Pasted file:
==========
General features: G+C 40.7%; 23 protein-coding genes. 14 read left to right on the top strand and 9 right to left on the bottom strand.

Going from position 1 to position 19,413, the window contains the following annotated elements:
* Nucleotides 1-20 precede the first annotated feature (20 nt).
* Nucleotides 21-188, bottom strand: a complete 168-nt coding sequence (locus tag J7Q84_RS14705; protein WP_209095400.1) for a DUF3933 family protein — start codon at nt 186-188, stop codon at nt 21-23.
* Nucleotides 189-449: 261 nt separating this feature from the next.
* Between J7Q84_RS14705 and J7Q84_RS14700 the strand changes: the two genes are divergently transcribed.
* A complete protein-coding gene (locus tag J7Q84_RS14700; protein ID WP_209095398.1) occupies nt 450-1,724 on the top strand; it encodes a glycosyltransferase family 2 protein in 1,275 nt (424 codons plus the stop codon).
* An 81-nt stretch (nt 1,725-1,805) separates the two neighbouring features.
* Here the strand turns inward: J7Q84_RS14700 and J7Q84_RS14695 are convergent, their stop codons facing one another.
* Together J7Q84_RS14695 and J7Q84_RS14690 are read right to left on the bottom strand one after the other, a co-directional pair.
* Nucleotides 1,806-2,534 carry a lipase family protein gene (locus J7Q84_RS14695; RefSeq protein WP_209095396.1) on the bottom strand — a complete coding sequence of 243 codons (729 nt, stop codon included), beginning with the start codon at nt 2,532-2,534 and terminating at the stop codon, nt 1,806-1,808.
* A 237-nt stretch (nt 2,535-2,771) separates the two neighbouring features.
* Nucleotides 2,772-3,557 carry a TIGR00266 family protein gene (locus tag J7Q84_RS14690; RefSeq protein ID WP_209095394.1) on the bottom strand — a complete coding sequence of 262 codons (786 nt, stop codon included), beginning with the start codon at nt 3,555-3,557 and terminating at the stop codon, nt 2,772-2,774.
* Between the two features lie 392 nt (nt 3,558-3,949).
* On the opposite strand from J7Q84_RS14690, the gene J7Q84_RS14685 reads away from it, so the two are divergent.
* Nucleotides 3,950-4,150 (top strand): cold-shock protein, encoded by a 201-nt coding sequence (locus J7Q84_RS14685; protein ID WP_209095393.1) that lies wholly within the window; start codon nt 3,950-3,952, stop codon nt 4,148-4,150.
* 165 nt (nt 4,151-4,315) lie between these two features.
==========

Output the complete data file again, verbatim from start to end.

General features: G+C 40.7%; 23 protein-coding genes. 14 read left to right on the top strand and 9 right to left on the bottom strand.

Going from position 1 to position 19,413, the window contains the following annotated elements:
* Nucleotides 1-20 precede the first annotated feature (20 nt).
* Nucleotides 21-188, bottom strand: a complete 168-nt coding sequence (locus tag J7Q84_RS14705; protein WP_209095400.1) for a DUF3933 family protein — start codon at nt 186-188, stop codon at nt 21-23.
* Nucleotides 189-449: 261 nt separating this feature from the next.
* Between J7Q84_RS14705 and J7Q84_RS14700 the strand changes: the two genes are divergently transcribed.
* A complete protein-coding gene (locus tag J7Q84_RS14700; protein ID WP_209095398.1) occupies nt 450-1,724 on the top strand; it encodes a glycosyltransferase family 2 protein in 1,275 nt (424 codons plus the stop codon).
* An 81-nt stretch (nt 1,725-1,805) separates the two neighbouring features.
* Here the strand turns inward: J7Q84_RS14700 and J7Q84_RS14695 are convergent, their stop codons facing one another.
* Together J7Q84_RS14695 and J7Q84_RS14690 are read right to left on the bottom strand one after the other, a co-directional pair.
* Nucleotides 1,806-2,534 carry a lipase family protein gene (locus J7Q84_RS14695; RefSeq protein WP_209095396.1) on the bottom strand — a complete coding sequence of 243 codons (729 nt, stop codon included), beginning with the start codon at nt 2,532-2,534 and terminating at the stop codon, nt 1,806-1,808.
* A 237-nt stretch (nt 2,535-2,771) separates the two neighbouring features.
* Nucleotides 2,772-3,557 carry a TIGR00266 family protein gene (locus tag J7Q84_RS14690; RefSeq protein ID WP_209095394.1) on the bottom strand — a complete coding sequence of 262 codons (786 nt, stop codon included), beginning with the start codon at nt 3,555-3,557 and terminating at the stop codon, nt 2,772-2,774.
* Between the two features lie 392 nt (nt 3,558-3,949).
* On the opposite strand from J7Q84_RS14690, the gene J7Q84_RS14685 reads away from it, so the two are divergent.
* Nucleotides 3,950-4,150 (top strand): cold-shock protein, encoded by a 201-nt coding sequence (locus J7Q84_RS14685; protein ID WP_209095393.1) that lies wholly within the window; start codon nt 3,950-3,952, stop codon nt 4,148-4,150.
* 165 nt (nt 4,151-4,315) lie between these two features.